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The former managing director at Toronto-based Brookfield Asset Management Inc. had earlier clashed with union leaders including board member Raimundo Espinoza/AFP FILE

Bloomberg

Codelco asks CEO Keller to resign after clash over cost cuts

The former managing director at Toronto-based Brookfield Asset Management Inc. had earlier clashed with union leaders including board member Raimundo Espinoza/AFP FILE

The former managing director at Toronto-based Brookfield Asset Management Inc. had earlier clashed with union leaders including board member Raimundo Espinoza/AFP FILE

JUN 6 – Codelco, the world’s largest copper producer, asked Chief Executive Officer Thomas Keller to resign after he clashed with some board members of the state-run Chilean company over cost-cutting and expansion plans.

“Codelco is in a critical stage, it needs to be reestablished,” Chairman Oscar Landerretche told reporters after a late night board meeting in Santiago where the company is based. “The majority of the board voted for a change in leadership.”

Keller departure comes as President Michelle Bachelet’s government considered his plan to raise output and increase investments by more than $20 billion this decade. Without the spending, output would drop by more than half, Keller said in an April 7 interview.

The former managing director at Toronto-based Brookfield Asset Management Inc. had earlier clashed with union leaders including board member Raimundo Espinoza, as he strived to cut costs and boost productivity. He faced strikes in April and September last year as workers pushed for greater job security.

“I have a very clear vision and I’m not convinced that that vision is shared by the board,” Keller said in an interview with El Mercurio published yesterday. “What we have now in terms of workforce, health benefits and pay isn’t consistent with the profitability promises we made,” he told the newspaper, referring to the company’s century-old Chuquicamata mine.

The board asked Keller to resign from June 13 and is seeking to appoint a replacement within a couple of months, Landerretche said today. Five board members voted to ask for the resignation, three voted against and one abstained, the chairman said.

Codelco Profits

Keller took over as CEO from former BHP Billiton Ltd. executive Diego Hernandez in June 2012 amid a dispute between Codelco and Anglo American Plc over the world’s fifth-largest copper mine.

His predecessor recruited Keller to be chief financial officer as Codelco stepped up investments, replaced mine managers and cut workers in a bid to lift output and productivity at aging mines in Chile.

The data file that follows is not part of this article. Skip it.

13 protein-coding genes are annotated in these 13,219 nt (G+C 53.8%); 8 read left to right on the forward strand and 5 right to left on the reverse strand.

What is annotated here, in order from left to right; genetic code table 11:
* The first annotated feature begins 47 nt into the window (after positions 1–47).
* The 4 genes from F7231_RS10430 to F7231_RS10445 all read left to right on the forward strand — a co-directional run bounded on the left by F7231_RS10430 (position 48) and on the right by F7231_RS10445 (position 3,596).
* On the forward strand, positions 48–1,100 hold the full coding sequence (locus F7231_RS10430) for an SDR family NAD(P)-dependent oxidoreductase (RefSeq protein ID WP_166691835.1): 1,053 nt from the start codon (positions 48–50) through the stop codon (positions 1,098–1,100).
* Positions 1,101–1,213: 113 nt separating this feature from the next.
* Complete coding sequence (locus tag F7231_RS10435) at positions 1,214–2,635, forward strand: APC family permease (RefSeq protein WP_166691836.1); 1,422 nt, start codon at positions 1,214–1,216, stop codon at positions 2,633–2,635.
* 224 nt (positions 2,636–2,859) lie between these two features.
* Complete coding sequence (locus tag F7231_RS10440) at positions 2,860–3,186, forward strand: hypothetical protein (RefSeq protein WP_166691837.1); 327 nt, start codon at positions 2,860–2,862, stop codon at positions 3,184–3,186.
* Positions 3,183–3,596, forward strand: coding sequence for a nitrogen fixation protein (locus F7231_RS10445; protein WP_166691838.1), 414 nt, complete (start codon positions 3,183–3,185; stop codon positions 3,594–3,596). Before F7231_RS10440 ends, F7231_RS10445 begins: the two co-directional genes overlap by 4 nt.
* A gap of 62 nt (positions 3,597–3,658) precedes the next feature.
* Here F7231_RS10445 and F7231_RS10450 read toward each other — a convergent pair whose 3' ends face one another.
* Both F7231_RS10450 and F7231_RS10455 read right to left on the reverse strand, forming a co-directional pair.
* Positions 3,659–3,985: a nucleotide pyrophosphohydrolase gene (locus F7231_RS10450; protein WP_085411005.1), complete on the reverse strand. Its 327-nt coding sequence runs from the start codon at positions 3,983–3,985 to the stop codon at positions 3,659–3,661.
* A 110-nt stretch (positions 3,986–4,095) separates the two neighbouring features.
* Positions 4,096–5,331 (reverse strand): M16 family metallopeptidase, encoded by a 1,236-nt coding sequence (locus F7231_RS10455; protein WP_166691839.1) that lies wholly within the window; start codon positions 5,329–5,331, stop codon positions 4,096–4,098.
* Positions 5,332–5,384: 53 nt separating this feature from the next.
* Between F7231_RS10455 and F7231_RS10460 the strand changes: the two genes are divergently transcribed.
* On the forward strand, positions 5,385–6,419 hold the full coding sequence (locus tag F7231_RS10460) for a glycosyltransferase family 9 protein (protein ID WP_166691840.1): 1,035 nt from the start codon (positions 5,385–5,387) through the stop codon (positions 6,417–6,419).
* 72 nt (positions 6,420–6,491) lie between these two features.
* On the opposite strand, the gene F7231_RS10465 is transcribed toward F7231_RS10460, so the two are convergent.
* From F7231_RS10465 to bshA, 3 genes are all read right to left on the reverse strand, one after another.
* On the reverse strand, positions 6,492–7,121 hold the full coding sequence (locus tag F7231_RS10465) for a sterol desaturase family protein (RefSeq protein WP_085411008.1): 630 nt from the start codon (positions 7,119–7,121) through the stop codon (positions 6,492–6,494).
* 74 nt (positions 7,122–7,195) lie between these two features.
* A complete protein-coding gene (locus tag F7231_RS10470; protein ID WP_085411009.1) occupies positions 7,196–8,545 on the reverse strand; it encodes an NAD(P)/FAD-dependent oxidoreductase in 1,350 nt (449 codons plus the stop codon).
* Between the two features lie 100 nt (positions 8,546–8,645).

Codelco hands over all profits to the government and presents an investment proposal each year to reinvest them. Keller publicly criticized the funding constraints last year as he battled to obtain financing to carry out the projects.

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The government is committed to reinvesting in Codelco, Finance Minister Alberto Arenas said in an April 14 statement. President Bachelet and Arenas have until the end of this month to approve or revise Codelco’s investment plan.

Previous Investment

Codelco invested more than $4 billion in each of the past two years under the previous administration of President Sebastian Pinera, using a mixture of bonds and profit.

President Bachelet, who took office in March, appointed Landerretche as Codelco’s chairman last month. Landerretche is a Universidad de Chile economics professor who belongs to Bachelet’s Socialist Party.

Keller has a commercial engineering degree from Chile’s Adolfo Ibanez University and a Master of Business Administration from the University of Chicago. He was previously executive president of the Collahuasi copper mine, which is owned by Anglo and Glencore Xstrata Plc.

Keller’s expansion plan, which comes as rivals scale back in the face of slowing demand from China, would surpass all investments since Codelco’s 1976 creation. The record spending includes building an underground mine at Chuquicamata, the century-old open pit expropriated by President Salvador Allende from U.S. mining companies Anaconda Corp. and Kennecott Corp. in 1971.

The expenditure requirements are partly the result of successive Chilean governments since the 1990s siphoning off the state-owned miner’s profits to help transform the nation into the region’s wealthiest country.

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